Saturday, February 04, 2012

A Bald Pigeon With My Name

My second pigeon rescue two weeks ago made me remember that the account of my first pigeon rescue somehow never got published.  Time to rectify that oversight!!

Sunday, May 15, 2011
It started out like any other laundry day.  I loaded my dirty clothes into the grocery cart we New Yorkers use to transport anything too heavy to carry and pushed the cart across the street to the laundromat.  As I entered, I noticed a young pigeon huddled at the side of the step. After loading my clothes into the washers, I went back to the doorway to see if the pigeon was still there.  Indeed it was, and the little thing just didn't look right.  It had some scabby-looking patches on top if its head and, although nervous, it seemed unwilling or unable to fly to a safer location.  The laundry attendant claimed it couldn't fly because an elderly woman had run over it accidentally with her cart.

I hate it when I happen upon situations like this, because I know that no one else is going to do anything.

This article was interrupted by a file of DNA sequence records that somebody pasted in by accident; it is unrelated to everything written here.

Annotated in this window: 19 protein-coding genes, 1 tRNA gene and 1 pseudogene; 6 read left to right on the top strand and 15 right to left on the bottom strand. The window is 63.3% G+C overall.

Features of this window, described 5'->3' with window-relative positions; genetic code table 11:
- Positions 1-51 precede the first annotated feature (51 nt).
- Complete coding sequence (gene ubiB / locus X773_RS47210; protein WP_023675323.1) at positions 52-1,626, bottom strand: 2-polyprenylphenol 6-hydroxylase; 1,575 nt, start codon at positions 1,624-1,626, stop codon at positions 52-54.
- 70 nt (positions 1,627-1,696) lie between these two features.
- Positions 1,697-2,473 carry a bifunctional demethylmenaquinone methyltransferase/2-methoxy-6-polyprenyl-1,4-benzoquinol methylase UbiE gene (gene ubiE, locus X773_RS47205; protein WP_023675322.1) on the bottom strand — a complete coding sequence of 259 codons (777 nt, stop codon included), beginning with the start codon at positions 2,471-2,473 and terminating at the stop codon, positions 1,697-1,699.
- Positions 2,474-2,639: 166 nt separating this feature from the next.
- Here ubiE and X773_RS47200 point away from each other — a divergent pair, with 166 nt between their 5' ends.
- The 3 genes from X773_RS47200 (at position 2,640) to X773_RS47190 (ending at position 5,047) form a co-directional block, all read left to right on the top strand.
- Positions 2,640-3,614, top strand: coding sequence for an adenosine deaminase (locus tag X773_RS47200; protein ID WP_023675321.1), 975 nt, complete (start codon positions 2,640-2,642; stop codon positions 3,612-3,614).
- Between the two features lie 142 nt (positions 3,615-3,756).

Having no clue what to do, I came back home and googled "pigeon rescue NYC."  Google fetched NYC Pigeon Rescue Central.  Within 20 minutes, someone named Anna returned my phone call and gave me clear and calming instructions.  So back to the laundry I went.  I picked up the bird (who did not resist at all) and put it in my cat carrier along with some bird seed.  I added a small container of water after the picture was taken.


Next, I called the number Anna gave me for Animal General, requesting for an appointment the next day (Monday) to see Rita from The Wild Bird Fund.  (The Wild Bird Fund works from Animal General at certain times during the week.)